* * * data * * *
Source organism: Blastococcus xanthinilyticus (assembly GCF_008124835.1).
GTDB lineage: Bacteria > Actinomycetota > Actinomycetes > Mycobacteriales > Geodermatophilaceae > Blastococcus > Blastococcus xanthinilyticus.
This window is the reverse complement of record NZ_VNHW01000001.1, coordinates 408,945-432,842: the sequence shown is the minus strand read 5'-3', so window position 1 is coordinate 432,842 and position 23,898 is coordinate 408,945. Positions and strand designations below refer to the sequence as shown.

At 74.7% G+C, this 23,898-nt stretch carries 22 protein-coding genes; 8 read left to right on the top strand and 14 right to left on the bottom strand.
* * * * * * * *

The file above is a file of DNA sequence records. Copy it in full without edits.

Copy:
Source organism: Blastococcus xanthinilyticus (assembly GCF_008124835.1).
GTDB lineage: Bacteria > Actinomycetota > Actinomycetes > Mycobacteriales > Geodermatophilaceae > Blastococcus > Blastococcus xanthinilyticus.
This window is the reverse complement of record NZ_VNHW01000001.1, coordinates 408,945-432,842: the sequence shown is the minus strand read 5'-3', so window position 1 is coordinate 432,842 and position 23,898 is coordinate 408,945. Positions and strand designations below refer to the sequence as shown.

At 74.7% G+C, this 23,898-nt stretch carries 22 protein-coding genes; 8 read left to right on the top strand and 14 right to left on the bottom strand.